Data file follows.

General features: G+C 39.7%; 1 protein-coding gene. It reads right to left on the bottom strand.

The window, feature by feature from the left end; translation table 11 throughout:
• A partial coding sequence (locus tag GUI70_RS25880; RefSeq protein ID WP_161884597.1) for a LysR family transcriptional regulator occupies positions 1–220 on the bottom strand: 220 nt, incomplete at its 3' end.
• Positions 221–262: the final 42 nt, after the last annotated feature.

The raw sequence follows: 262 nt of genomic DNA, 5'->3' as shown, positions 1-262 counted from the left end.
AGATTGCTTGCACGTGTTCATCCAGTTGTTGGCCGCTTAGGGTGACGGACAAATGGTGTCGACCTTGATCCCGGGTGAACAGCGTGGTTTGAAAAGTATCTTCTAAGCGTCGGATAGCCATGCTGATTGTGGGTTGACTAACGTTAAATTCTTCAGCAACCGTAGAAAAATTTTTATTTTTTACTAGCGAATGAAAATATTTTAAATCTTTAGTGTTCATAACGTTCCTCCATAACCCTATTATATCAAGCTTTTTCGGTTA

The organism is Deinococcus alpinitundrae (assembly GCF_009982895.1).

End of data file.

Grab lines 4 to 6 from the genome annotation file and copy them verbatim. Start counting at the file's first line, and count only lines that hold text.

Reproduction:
• Positions 221–262: the final 42 nt, after the last annotated feature.

The raw sequence follows: 262 nt of genomic DNA, 5'->3' as shown, positions 1-262 counted from the left end.
AGATTGCTTGCACGTGTTCATCCAGTTGTTGGCCGCTTAGGGTGACGGACAAATGGTGTCGACCTTGATCCCGGGTGAACAGCGTGGTTTGAAAAGTATCTTCTAAGCGTCGGATAGCCATGCTGATTGTGGGTTGACTAACGTTAAATTCTTCAGCAACCGTAGAAAAATTTTTATTTTTTACTAGCGAATGAAAATATTTTAAATCTTTAGTGTTCATAACGTTCCTCCATAACCCTATTATATCAAGCTTTTTCGGTTA